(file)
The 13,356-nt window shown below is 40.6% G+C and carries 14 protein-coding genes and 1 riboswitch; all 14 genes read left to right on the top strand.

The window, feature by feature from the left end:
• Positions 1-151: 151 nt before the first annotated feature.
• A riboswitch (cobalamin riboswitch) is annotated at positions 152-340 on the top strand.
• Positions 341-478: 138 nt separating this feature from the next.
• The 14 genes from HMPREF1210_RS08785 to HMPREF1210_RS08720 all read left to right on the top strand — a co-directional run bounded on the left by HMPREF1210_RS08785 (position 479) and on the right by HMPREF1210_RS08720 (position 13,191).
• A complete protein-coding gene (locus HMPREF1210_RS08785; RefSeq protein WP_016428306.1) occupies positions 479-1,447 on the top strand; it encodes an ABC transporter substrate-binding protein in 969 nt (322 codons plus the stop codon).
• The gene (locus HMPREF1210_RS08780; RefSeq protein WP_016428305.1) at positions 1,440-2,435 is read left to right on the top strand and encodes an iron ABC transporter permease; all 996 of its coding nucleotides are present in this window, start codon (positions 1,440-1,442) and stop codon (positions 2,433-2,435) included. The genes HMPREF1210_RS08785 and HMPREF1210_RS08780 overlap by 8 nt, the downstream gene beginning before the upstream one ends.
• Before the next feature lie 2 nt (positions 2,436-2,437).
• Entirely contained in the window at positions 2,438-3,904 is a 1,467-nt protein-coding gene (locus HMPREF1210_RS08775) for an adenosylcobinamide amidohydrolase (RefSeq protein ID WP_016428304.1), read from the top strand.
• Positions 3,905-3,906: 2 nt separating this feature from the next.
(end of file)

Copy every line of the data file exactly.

The 13,356-nt window shown below is 40.6% G+C and carries 14 protein-coding genes and 1 riboswitch; all 14 genes read left to right on the top strand.

The window, feature by feature from the left end:
• Positions 1-151: 151 nt before the first annotated feature.
• A riboswitch (cobalamin riboswitch) is annotated at positions 152-340 on the top strand.
• Positions 341-478: 138 nt separating this feature from the next.
• The 14 genes from HMPREF1210_RS08785 to HMPREF1210_RS08720 all read left to right on the top strand — a co-directional run bounded on the left by HMPREF1210_RS08785 (position 479) and on the right by HMPREF1210_RS08720 (position 13,191).
• A complete protein-coding gene (locus HMPREF1210_RS08785; RefSeq protein WP_016428306.1) occupies positions 479-1,447 on the top strand; it encodes an ABC transporter substrate-binding protein in 969 nt (322 codons plus the stop codon).
• The gene (locus HMPREF1210_RS08780; RefSeq protein WP_016428305.1) at positions 1,440-2,435 is read left to right on the top strand and encodes an iron ABC transporter permease; all 996 of its coding nucleotides are present in this window, start codon (positions 1,440-1,442) and stop codon (positions 2,433-2,435) included. The genes HMPREF1210_RS08785 and HMPREF1210_RS08780 overlap by 8 nt, the downstream gene beginning before the upstream one ends.
• Before the next feature lie 2 nt (positions 2,436-2,437).
• Entirely contained in the window at positions 2,438-3,904 is a 1,467-nt protein-coding gene (locus HMPREF1210_RS08775) for an adenosylcobinamide amidohydrolase (RefSeq protein ID WP_016428304.1), read from the top strand.
• Positions 3,905-3,906: 2 nt separating this feature from the next.